BACKGROUND: It is known that emergency surgery in the elderly is associated with high short-term mortality, but longer-term outcomes are not well described. We hypothesized that 30-day mortality may underestimate the true operative mortality experienced in this cohort. The purposes of this study were to characterize postoperative mortality rates extending to 1 year and to identify preoperative predictors of 1 year mortality after emergency abdominal surgery. METHODS We retrospectively reviewed the records of all patients older than 70 years who underwent emergency abdominal surgery at a major teaching hospital between 2006 and 2011. Demographics, preoperative physiology, prehospital status, body mass index, laboratory values, Charlson scores, comorbid conditions, American Society of Anesthesiologists classification, and operative details were recorded. The primary end point was 1-year mortality. Complementary log-log binary regression was used to determine independent predictors of death. Model discrimination was evaluated using the c statistic. RESULTS A total of 390 patients met our inclusion criteria. The mean age was 79 years, and 56% were women. Postoperative mortality was 16.2% at 30 days and 32.5% at 1 year, reflecting a doubling of mortality over 11 months. Independent preoperative predictors of 1-year mortality were Charlson score of 4 or higher (hazard ratio [HR], 1.79; 95% confidence interval [CI], 1.38-2.34), American Society of Anesthesiologists class of 4 or higher (HR, 1.66; 95% CI, 1.22-2.21), albumin less than 3.5 (HR, 1.71; 95% CI, 1.31-2.28), and body mass index lower than 18.5 (HR, 3.36; 95% CI, 1.48-6.86). The c statistic was 0.81. CONCLUSION The 1-year mortality after emergency surgery in the elderly is significantly higher than that at 30 days. We identified a constellation of preoperative clinical markers that were highly predictive of this poor late outcome. The presence of these findings in the emergency setting should prompt preoperative discussion about treatment goals and encourage surgeons to set realistic expectations about outcomes with the patient and family. Future studies will develop a clinical scoring tool that can be applied at the bedside to provide more effective counseling for this high-risk population.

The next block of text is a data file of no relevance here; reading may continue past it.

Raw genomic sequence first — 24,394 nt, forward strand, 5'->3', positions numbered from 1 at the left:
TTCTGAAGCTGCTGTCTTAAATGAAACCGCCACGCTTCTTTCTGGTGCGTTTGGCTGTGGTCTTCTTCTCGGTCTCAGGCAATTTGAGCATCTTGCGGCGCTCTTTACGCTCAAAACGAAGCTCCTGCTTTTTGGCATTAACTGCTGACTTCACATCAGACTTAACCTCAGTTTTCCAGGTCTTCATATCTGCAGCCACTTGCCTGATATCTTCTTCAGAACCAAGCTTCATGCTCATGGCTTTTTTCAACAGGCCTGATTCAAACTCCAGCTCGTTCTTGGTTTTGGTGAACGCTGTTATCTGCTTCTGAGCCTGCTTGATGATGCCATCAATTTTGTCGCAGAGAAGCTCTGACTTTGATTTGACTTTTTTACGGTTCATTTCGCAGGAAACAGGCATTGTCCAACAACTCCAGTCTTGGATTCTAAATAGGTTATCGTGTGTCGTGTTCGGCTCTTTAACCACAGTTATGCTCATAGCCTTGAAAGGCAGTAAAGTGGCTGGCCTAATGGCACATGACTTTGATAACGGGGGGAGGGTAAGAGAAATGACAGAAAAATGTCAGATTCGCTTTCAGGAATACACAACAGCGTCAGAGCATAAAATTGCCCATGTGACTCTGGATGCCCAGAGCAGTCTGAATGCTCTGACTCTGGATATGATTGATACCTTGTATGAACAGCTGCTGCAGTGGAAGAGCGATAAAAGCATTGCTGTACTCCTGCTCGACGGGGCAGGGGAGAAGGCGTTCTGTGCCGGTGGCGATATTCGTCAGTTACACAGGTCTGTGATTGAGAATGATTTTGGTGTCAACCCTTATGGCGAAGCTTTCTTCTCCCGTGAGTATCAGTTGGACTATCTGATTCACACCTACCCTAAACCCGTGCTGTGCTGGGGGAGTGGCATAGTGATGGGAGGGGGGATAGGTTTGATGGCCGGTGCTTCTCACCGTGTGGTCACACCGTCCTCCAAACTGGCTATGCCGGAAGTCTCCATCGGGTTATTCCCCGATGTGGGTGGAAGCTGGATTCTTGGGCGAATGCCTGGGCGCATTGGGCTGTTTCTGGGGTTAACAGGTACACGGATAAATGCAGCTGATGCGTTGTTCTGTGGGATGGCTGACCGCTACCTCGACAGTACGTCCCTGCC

- Emergency surgery
- risk factors